(I'm getting an analog and digital design trainer with the 7400, 7402, 7404, 7408, and 7432 chips with wires this week so I can start learning how to apply it hands on.. Id love to get suggestions on what else I should get to help out as well)
 

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GopherT

Joined Nov 23, 2012
8,012
Hunter,

Just add the DC Rail icon as your inputs for +5 and 0V. Then you can easily use your AND, OR and NOT symbols. Everything is clean and neat.

Here with the 7400 series chips...

image.jpg

image.jpg

Or, with the symbols instead of the chip...

image.jpg
 

Thread Starter

Hunter Neumann

Joined Aug 24, 2015
53
Hunter,

Just add the DC Rail icon as your inputs for +5 and 0V. Then you can easily use your AND, OR and NOT symbols. Everything is clean and neat.

Here with the 7400 series chips...

View attachment 91120

View attachment 91121

Or, with the symbols instead of the chip...

View attachment 91122
That helps me understand it a bit better, So I use voltage to act as 1 or 0. (high, low) (on, off) not sure how to correctly characterize it. Then the output goes through the resistor before hitting the led so that the voltage is not too much? What would happen in real life if the resistor was not there?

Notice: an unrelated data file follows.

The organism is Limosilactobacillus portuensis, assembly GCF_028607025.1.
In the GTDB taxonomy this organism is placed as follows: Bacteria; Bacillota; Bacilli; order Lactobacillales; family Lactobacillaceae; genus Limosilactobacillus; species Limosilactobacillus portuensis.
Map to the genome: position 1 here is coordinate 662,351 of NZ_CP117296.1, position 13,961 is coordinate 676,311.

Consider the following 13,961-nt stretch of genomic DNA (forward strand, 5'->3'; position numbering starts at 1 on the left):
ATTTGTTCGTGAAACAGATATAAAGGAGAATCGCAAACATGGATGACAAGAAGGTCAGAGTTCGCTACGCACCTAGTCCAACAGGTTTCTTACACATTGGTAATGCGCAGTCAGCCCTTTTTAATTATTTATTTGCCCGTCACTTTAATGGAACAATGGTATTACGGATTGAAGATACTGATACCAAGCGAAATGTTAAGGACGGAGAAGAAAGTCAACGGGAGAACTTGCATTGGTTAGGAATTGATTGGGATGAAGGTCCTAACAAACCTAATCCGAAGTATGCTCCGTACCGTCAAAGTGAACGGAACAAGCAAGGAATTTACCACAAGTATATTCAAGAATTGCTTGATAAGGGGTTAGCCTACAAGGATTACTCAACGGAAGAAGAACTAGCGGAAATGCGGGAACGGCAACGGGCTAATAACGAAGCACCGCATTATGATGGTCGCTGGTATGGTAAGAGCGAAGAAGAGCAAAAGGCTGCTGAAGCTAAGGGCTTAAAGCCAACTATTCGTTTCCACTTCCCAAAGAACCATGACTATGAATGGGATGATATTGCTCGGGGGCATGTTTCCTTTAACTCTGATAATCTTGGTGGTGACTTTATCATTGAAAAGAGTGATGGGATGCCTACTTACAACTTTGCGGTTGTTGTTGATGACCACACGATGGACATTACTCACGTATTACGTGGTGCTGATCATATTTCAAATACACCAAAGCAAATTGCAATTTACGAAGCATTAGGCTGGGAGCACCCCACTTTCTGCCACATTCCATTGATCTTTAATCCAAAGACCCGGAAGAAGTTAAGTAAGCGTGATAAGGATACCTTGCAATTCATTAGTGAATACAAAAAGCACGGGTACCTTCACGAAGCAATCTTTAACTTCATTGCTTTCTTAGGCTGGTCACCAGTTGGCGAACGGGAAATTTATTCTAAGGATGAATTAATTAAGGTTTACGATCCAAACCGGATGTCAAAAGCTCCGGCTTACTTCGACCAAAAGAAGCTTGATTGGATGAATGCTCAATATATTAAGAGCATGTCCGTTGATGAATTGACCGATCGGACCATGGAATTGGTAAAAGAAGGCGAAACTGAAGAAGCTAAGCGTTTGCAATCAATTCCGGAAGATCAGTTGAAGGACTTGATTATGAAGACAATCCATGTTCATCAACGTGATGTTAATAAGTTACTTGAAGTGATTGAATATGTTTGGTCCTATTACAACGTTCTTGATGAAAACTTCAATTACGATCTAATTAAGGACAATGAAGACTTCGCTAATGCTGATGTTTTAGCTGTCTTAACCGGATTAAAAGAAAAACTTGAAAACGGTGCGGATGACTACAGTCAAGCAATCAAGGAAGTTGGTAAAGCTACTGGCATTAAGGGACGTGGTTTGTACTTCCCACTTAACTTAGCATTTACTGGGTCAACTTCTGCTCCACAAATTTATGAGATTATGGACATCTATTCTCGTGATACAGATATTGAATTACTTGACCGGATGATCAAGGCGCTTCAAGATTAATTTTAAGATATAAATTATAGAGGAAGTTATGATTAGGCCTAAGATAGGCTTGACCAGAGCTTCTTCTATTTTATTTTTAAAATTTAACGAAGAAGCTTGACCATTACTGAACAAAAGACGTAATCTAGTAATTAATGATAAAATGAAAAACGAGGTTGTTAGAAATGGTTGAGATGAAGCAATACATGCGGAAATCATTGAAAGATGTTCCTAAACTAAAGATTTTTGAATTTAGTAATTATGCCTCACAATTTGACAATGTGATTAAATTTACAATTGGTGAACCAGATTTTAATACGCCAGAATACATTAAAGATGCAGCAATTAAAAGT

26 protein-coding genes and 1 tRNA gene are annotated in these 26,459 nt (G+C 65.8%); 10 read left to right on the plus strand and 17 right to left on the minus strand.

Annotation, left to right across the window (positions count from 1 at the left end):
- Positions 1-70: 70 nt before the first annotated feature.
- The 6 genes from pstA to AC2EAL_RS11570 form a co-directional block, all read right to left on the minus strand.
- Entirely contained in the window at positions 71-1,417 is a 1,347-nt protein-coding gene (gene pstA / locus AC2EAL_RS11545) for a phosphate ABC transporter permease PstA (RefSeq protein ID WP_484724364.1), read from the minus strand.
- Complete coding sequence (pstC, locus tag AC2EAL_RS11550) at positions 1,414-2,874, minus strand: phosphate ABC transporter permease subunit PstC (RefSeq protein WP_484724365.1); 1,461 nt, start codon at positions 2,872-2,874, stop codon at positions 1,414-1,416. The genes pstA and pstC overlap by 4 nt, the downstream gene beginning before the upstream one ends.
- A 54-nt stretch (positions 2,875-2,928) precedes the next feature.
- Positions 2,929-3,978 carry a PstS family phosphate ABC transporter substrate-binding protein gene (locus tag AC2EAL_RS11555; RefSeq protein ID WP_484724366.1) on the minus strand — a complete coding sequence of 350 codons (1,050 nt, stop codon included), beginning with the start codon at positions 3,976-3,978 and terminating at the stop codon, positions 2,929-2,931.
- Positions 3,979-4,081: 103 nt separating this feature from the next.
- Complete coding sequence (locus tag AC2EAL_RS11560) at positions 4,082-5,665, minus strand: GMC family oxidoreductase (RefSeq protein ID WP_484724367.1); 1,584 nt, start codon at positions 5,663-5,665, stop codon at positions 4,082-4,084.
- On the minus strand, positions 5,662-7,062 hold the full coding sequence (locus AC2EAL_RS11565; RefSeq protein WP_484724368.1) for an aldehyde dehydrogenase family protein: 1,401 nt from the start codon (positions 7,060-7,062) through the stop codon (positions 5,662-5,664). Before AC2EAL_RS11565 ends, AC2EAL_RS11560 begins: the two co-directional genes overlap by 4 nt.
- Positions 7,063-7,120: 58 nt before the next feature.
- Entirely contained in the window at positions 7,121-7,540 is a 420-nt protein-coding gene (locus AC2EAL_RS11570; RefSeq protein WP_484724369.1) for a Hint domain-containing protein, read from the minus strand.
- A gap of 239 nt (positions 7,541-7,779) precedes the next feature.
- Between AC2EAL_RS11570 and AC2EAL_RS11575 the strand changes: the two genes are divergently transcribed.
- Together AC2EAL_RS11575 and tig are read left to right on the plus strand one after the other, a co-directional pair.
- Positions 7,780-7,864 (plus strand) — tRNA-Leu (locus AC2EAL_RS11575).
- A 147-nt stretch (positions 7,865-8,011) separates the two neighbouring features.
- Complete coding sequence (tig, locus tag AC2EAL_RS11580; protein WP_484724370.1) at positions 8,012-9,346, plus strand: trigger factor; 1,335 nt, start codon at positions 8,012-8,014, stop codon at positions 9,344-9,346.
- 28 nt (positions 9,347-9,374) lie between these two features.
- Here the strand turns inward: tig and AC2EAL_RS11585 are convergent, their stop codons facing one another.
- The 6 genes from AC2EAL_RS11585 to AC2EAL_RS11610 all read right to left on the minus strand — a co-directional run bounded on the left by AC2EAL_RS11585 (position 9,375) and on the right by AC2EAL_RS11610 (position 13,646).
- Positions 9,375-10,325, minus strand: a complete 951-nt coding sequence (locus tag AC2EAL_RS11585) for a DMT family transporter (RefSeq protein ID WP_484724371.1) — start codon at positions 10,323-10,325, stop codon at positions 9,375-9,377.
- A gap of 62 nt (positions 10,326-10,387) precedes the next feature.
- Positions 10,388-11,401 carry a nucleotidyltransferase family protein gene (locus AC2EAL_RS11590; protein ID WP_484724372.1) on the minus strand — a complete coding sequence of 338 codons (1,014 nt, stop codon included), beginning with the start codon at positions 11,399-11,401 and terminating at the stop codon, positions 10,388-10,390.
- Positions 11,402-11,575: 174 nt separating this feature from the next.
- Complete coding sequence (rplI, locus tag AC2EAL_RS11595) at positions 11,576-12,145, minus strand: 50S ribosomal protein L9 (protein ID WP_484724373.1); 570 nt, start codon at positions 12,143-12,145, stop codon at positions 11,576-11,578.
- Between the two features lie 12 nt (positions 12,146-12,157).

GopherT

Joined Nov 23, 2012
8,012
That helps me understand it a bit better, So I use voltage to act as 1 or 0. (high, low) (on, off) not sure how to correctly characterize it. Then the output goes through the resistor before hitting the led so that the voltage is not too much? What would happen in real life if the resistor was not there?
You have two options.
A) simply connect jumpers to your inputs from either the 5V power rail (1) or the ground rail (0) of the protoboard. No resistors needed. (Simple)

B) if you use switches in a real device that you plan to build, use a resistor to connect to your "default" power rail (0 or 1) and then connect the switch between your input pin and the other rail (1 or 0 respectively). (More complex - especially on a protoboard).

Cheers.
 

Thread Starter

Hunter Neumann

Joined Aug 24, 2015
53
You have two options.
A) simply connect jumpers to your inputs from either the 5V power rail (1) or the ground rail (0) of the protoboard. No resistors needed. (Simple)

B) if you use switches in a real device that you plan to build, use a resistor to connect to your "default" power rail (0 or 1) and then connect the switch between your input pin and the other rail (1 or 0 respectively). (More complex - especially on a protoboard).

Cheers.
I think I got my lab diagrammed correctly as a gate diagram! check it out and see if you see anything wrong with it
 

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Hunter Neumann

Joined Aug 24, 2015
53
You have two options.
A) simply connect jumpers to your inputs from either the 5V power rail (1) or the ground rail (0) of the protoboard. No resistors needed. (Simple)

B) if you use switches in a real device that you plan to build, use a resistor to connect to your "default" power rail (0 or 1) and then connect the switch between your input pin and the other rail (1 or 0 respectively). (More complex - especially on a protoboard).

Cheers.
Just finished my chip diagram for the lab equation too if you wouldn't mind checking it out, Thanks!